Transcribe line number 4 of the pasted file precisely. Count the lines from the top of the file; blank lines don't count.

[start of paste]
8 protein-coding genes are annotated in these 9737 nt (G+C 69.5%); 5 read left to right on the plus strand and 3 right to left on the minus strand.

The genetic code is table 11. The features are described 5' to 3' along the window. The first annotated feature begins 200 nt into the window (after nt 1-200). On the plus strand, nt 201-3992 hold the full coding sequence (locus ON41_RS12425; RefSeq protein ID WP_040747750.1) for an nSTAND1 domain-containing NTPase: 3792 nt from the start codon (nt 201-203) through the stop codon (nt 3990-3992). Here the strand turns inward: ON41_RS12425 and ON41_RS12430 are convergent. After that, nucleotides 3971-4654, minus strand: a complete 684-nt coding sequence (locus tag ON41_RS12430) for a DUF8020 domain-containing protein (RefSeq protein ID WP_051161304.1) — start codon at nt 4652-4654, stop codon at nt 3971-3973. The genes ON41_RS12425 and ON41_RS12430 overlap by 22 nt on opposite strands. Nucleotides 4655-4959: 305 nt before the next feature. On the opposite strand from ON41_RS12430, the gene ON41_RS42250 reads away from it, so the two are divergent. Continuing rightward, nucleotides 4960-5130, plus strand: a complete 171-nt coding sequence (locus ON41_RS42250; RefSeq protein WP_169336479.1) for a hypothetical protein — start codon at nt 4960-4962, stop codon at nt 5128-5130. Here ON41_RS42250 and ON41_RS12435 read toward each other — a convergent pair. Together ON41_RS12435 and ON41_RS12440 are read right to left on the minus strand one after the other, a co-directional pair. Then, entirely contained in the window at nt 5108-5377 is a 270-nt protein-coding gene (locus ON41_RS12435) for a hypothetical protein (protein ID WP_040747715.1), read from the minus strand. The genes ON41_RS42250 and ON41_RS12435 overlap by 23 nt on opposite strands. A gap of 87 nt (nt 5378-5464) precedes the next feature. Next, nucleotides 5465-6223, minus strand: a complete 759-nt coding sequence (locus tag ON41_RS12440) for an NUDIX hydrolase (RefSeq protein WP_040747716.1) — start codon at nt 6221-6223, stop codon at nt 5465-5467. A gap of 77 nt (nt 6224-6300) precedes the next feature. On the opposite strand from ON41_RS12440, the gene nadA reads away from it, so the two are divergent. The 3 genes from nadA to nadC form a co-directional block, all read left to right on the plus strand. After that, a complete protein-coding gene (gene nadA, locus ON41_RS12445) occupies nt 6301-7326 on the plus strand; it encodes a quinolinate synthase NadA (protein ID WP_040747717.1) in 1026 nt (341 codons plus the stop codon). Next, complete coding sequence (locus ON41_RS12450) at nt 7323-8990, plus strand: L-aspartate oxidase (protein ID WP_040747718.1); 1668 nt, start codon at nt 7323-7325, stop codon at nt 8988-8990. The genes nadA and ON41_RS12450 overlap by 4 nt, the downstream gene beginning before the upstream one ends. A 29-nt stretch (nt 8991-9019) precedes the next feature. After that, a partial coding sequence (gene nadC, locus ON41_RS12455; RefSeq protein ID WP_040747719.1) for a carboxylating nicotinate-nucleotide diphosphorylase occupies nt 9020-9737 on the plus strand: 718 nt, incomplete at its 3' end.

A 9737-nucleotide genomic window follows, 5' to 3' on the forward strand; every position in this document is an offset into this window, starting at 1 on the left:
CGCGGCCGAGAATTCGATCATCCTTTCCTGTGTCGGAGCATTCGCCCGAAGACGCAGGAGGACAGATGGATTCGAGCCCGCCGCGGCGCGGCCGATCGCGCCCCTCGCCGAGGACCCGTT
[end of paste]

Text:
CGCGGCCGAGAATTCGATCATCCTTTCCTGTGTCGGAGCATTCGCCCGAAGACGCAGGAGGACAGATGGATTCGAGCCCGCCGCGGCGCGGCCGATCGCGCCCCTCGCCGAGGACCCGTT